The ASNE mission statement says:

To cover communities fully, to carry out their role in a democracy, and to succeed in the marketplace, the nation’s newsrooms must reflect the racial diversity of American society by 2025 or sooner. At a minimum, all newspapers should employ journalists of color and every newspaper should reflect the diversity of its community.

The newsroom must be a place in which all employees contribute their full potential, regardless of race, ethnicity, color, age, gender, sexual orientation, physical ability or other defining characteristic.
The ASNE board in 2000 reaffirmed strategies, “which may be expanded or amended periodically”:
  • Conduct an annual census of employment of Asian Americans, blacks, Native Americans, Hispanics, and women in the newsroom.
  • Encourage and assist editors in recruiting, hiring and managing diverse newsrooms.
  • Expand ASNE efforts to foster newsroom diversity.
  • Establish three-year benchmarks for measuring progress.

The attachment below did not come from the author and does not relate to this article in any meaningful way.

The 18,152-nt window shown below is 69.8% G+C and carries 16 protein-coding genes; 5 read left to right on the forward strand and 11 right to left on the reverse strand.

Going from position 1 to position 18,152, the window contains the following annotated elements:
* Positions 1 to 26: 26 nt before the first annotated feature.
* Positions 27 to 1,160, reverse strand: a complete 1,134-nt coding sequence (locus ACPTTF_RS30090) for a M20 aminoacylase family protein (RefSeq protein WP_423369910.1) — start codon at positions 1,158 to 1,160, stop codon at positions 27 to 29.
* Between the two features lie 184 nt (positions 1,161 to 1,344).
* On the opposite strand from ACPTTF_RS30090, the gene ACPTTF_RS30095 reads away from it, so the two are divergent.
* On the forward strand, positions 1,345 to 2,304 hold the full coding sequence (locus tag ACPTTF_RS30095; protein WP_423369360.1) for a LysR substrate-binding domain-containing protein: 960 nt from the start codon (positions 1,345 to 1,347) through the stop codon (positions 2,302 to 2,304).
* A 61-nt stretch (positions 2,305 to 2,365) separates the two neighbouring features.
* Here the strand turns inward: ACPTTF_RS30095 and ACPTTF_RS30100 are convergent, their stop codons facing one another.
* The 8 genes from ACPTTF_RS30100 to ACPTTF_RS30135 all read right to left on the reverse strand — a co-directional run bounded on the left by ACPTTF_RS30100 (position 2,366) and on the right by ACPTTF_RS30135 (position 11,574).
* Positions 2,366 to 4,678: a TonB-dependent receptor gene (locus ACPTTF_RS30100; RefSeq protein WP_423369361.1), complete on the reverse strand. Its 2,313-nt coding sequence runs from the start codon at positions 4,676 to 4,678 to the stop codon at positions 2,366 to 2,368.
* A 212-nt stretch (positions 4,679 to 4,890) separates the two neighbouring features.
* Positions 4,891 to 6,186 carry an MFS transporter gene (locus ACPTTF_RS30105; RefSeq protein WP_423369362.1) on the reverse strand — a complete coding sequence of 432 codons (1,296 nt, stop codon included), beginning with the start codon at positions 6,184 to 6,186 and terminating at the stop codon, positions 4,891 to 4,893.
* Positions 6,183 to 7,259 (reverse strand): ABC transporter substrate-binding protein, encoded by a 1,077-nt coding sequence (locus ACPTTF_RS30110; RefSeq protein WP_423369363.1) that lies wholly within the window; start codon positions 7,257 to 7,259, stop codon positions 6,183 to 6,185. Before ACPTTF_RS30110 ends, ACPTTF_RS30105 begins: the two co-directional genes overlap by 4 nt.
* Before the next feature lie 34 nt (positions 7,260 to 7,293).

Click here for ASNE's 2014 Diversity report.
(A Note posted in Facebook on October 13, 2014).

07 October, 2014

Modi's American conquest

BRP Bhaskar
Gulf Today

More than 2,000 years ago, Julius Caesar wrote to the Roman Senate from the city of Zela: veni, vidi, vici, meaning I came, I saw, I conquered. Prime Minister Narendra Modi sought to evoke the same triumphal note when he said at the end of five hectic days in the US that his visit had been a great success.

Modi, who led his Bharatiya Janata Party to a sensational victory in the national elections last May, had met leaders of several countries, including China’s Xi Jinping and Japan’s Shinzo Abe, before going to the US to address the UN General Assembly in New York and hold talks with President Barack Obama. 

He had been to the US previously to spread the Hindutva gospel among the rich and powerful Indian Americans but this visit was special not only because he was now the Prime Minister but also because he had been denied entry into the US since 2005 on account of the communal riots which occurred in Gujarat while he was the Chief Minister.

The highlight of the visit was a spectacular rally in New York’s Madison Square Garden which demonstrated yet again the event management skills he and his team had displayed during the parliamentary elections. The Indian community, a sizable section of which has found in the Hindutva ideology a psychological ballast, turned out in large numbers to greet Modi. Outside the rally venue, another section of the community staged a protest against the 2002 riots.